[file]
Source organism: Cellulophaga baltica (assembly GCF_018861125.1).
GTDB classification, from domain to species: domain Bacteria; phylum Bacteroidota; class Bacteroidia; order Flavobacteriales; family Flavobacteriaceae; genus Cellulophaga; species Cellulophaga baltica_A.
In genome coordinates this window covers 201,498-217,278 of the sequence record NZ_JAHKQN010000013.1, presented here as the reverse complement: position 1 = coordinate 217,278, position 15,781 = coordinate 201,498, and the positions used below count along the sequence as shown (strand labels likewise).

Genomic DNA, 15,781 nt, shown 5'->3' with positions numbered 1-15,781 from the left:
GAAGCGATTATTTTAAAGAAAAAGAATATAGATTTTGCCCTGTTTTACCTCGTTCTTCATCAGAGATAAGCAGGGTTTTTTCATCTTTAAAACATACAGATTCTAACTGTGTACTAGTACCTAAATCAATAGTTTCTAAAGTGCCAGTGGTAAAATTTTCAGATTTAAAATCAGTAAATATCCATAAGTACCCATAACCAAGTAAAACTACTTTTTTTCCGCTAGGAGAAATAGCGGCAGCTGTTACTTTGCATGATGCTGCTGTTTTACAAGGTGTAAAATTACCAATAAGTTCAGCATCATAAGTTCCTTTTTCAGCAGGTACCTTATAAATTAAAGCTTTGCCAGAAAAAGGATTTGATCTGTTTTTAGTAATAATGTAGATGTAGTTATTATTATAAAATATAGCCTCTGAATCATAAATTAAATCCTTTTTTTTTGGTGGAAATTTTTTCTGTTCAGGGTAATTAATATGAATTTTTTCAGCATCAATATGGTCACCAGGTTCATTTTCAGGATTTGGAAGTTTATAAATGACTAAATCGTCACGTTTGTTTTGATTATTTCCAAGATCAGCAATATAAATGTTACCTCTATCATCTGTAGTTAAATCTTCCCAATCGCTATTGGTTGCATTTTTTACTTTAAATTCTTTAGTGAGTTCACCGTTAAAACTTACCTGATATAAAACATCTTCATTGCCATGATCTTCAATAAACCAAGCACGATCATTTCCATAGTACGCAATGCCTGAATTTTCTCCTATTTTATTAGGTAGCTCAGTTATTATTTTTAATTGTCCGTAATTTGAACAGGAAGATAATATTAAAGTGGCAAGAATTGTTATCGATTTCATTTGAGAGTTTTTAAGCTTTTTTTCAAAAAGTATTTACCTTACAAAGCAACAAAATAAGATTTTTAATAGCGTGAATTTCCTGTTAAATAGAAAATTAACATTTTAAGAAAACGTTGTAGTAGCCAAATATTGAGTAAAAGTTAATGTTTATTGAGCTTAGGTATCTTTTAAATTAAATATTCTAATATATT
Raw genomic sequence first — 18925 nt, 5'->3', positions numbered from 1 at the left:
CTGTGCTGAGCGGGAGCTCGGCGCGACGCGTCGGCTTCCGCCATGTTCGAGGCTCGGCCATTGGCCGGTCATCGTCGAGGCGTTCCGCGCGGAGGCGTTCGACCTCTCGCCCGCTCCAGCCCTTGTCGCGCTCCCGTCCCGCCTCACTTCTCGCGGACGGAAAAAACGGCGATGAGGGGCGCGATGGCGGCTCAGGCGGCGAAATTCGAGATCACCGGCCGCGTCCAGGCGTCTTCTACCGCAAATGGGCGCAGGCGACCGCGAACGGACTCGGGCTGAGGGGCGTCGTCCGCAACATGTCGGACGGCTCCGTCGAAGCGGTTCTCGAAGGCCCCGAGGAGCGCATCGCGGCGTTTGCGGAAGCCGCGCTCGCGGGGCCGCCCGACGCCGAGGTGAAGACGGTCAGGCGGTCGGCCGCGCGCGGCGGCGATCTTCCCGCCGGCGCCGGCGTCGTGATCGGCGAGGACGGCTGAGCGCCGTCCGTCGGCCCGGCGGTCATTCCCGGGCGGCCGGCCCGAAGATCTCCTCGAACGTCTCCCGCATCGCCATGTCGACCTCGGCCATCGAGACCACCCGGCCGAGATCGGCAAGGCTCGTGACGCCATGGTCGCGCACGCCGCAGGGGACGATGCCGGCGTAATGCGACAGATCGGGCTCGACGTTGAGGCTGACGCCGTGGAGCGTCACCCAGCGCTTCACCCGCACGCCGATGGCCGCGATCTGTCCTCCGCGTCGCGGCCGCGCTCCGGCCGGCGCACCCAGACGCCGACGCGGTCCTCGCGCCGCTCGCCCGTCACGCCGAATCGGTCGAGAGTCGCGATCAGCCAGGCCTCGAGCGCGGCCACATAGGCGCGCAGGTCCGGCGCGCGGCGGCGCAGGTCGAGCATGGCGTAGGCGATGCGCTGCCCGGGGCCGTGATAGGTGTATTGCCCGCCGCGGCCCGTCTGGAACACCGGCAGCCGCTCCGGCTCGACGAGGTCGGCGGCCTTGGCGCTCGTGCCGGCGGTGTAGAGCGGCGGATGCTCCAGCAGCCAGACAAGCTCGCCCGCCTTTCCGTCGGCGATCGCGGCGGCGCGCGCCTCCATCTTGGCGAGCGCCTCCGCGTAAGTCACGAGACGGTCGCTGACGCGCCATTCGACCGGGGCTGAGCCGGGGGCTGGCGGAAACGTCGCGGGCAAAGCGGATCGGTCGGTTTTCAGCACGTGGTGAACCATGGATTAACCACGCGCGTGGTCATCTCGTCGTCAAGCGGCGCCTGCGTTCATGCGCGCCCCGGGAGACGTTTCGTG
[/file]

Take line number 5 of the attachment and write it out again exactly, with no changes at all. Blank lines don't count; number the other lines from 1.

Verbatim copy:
GAAGCGATTATTTTAAAGAAAAAGAATATAGATTTTGCCCTGTTTTACCTCGTTCTTCATCAGAGATAAGCAGGGTTTTTTCATCTTTAAAACATACAGATTCTAACTGTGTACTAGTACCTAAATCAATAGTTTCTAAAGTGCCAGTGGTAAAATTTTCAGATTTAAAATCAGTAAATATCCATAAGTACCCATAACCAAGTAAAACTACTTTTTTTCCGCTAGGAGAAATAGCGGCAGCTGTTACTTTGCATGATGCTGCTGTTTTACAAGGTGTAAAATTACCAATAAGTTCAGCATCATAAGTTCCTTTTTCAGCAGGTACCTTATAAATTAAAGCTTTGCCAGAAAAAGGATTTGATCTGTTTTTAGTAATAATGTAGATGTAGTTATTATTATAAAATATAGCCTCTGAATCATAAATTAAATCCTTTTTTTTTGGTGGAAATTTTTTCTGTTCAGGGTAATTAATATGAATTTTTTCAGCATCAATATGGTCACCAGGTTCATTTTCAGGATTTGGAAGTTTATAAATGACTAAATCGTCACGTTTGTTTTGATTATTTCCAAGATCAGCAATATAAATGTTACCTCTATCATCTGTAGTTAAATCTTCCCAATCGCTATTGGTTGCATTTTTTACTTTAAATTCTTTAGTGAGTTCACCGTTAAAACTTACCTGATATAAAACATCTTCATTGCCATGATCTTCAATAAACCAAGCACGATCATTTCCATAGTACGCAATGCCTGAATTTTCTCCTATTTTATTAGGTAGCTCAGTTATTATTTTTAATTGTCCGTAATTTGAACAGGAAGATAATATTAAAGTGGCAAGAATTGTTATCGATTTCATTTGAGAGTTTTTAAGCTTTTTTTCAAAAAGTATTTACCTTACAAAGCAACAAAATAAGATTTTTAATAGCGTGAATTTCCTGTTAAATAGAAAATTAACATTTTAAGAAAACGTTGTAGTAGCCAAATATTGAGTAAAAGTTAATGTTTATTGAGCTTAGGTATCTTTTAAATTAAATATTCTAATATATT